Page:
by Daniel Pipes
July 19, 2009
Washington Post columnist David Ignatius.
In an opinion piece today, "The Big Decisions to Come," Washington Post columnist David Ignatius argues that the Middle East hosts all four of Barack Obama's major foreign policy challenges: the Israeli-Palestinian problem, Iraq, Iran and Afghanistan. Along the way, Ignatius reports that "Afghanistan is already being called 'Obama's Vietnam'."
But I think that "Obama's Vietnam" is better applied to another problem of the quartet – Iraq. The stakes are higher in Iraq in terms of prestige, controversy, expectations, implications, lives lost, and money spent.
Here's what I expect: First, the American presence in Iraq will wind down faster and with less Iraqi coordination than expected. For an example of what is in store, another article in today's Washington Post, "Iraq Restricts U.S. Forces," explains that "Iraqi leaders increasingly see the [June 30 security] agreement as an opportunity to show their citizens that they are now unequivocally in charge and that their dependence on the U.S. military is minimal and waning." Achieving this goal already has had a major impact on American forces:
The Iraqi government has moved to sharply restrict the movement and activities of U.S. forces in a new reading of a six-month-old U.S.-Iraqi security agreement that has startled American commanders and raised concerns about the safety of their troops.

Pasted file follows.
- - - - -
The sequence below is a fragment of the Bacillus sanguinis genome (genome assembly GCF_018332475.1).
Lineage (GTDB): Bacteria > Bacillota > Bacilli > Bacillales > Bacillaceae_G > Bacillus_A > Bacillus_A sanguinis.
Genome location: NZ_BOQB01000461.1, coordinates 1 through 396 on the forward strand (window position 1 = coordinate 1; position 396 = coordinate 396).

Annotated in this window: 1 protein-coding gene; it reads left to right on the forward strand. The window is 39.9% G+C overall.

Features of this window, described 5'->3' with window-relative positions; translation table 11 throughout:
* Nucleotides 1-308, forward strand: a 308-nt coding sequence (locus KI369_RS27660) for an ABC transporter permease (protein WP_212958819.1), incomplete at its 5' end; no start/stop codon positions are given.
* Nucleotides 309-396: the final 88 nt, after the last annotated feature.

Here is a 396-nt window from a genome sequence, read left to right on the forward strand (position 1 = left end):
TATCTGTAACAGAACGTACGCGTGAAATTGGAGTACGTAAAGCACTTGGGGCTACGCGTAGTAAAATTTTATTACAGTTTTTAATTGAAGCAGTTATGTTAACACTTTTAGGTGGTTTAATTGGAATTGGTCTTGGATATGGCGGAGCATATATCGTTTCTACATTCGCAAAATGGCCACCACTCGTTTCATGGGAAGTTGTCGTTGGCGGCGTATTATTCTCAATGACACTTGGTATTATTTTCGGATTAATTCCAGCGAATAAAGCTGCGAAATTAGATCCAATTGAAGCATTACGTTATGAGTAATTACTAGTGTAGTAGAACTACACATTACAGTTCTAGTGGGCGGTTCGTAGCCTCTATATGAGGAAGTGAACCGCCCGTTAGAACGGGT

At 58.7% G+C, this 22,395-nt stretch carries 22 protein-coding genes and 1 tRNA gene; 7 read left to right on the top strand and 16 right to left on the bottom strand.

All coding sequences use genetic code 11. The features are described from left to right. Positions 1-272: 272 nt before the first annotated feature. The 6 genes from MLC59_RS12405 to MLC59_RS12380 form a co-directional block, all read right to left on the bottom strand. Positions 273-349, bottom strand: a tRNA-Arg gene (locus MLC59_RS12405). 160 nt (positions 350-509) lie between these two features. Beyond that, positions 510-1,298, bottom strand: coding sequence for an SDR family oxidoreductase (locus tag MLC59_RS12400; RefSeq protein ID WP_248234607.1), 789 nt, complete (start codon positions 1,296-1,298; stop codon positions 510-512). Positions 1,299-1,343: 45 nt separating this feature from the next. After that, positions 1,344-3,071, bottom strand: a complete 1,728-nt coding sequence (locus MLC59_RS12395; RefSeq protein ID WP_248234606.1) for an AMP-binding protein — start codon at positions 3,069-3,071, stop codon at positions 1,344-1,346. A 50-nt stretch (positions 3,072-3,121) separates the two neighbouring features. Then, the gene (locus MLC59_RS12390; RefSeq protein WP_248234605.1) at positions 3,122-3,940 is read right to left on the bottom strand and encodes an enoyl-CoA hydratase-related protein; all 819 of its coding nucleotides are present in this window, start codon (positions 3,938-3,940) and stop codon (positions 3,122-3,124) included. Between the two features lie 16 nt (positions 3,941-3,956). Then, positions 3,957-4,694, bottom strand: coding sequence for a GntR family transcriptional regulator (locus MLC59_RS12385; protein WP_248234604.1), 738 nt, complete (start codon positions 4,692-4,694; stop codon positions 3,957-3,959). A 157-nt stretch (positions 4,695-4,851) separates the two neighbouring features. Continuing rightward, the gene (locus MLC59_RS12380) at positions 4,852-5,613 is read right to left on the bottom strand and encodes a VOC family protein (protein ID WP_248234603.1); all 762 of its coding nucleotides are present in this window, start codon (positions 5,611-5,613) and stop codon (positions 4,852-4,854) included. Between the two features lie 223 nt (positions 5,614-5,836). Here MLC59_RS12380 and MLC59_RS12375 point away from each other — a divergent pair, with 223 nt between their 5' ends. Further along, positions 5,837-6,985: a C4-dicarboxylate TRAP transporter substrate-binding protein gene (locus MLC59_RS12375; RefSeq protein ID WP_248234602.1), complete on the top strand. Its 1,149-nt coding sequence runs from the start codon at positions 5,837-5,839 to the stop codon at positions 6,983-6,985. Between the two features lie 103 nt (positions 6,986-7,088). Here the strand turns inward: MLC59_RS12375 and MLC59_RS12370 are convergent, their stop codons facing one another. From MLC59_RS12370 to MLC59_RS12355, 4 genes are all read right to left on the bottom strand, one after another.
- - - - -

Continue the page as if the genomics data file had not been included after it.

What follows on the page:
In a curt missive issued by the Baghdad Operations Command on July 2 -- the day after Iraqis celebrated the withdrawal of U.S. troops to bases outside city centers—Iraq's top commanders told their U.S. counterparts to "stop all joint patrols" in Baghdad. It said U.S. resupply convoys could travel only at night and ordered the Americans to "notify us immediately of any violations of the agreement."
The strict application of the agreement coincides with what U.S. military officials in Washington say has been an escalation of attacks against their forces by Iranian-backed Shiite extremist groups, to which they have been unable to fully respond. … The new guidelines are a reflection of rising tensions between the two governments. …
The Americans have been taken aback by the new restrictions on their activities. The Iraqi order runs "contrary to the spirit and practice of our last several months of operations," Maj. Gen. Daniel P. Bolger, commander of the Baghdad division, wrote in an e-mail obtained by The Washington Post. "Maybe something was 'lost in translation'," Bolger wrote. "We are not going to hide our support role in the city. I'm sorry the Iraqi politicians lied/dissembled/spun, but we are not invisible nor should we be."
Second, as the Obama administration's term of office stretches from months into years, the Iraq war will, willy-nilly, become its war. Failure in Iraq will become its failure. Obama will find himself having to invest in making a success of George W. Bush's Iraq venture.
Third, just as Bush could not succeed in Iraq, neither will Obama.
Fourth, Bush will get a relative pass from historians, having given Iraq his all. Obama will be pinned more with the failure than Bush.
Finally, this could have significant electoral implications in 2010 and especially in 2012. (July 19, 2009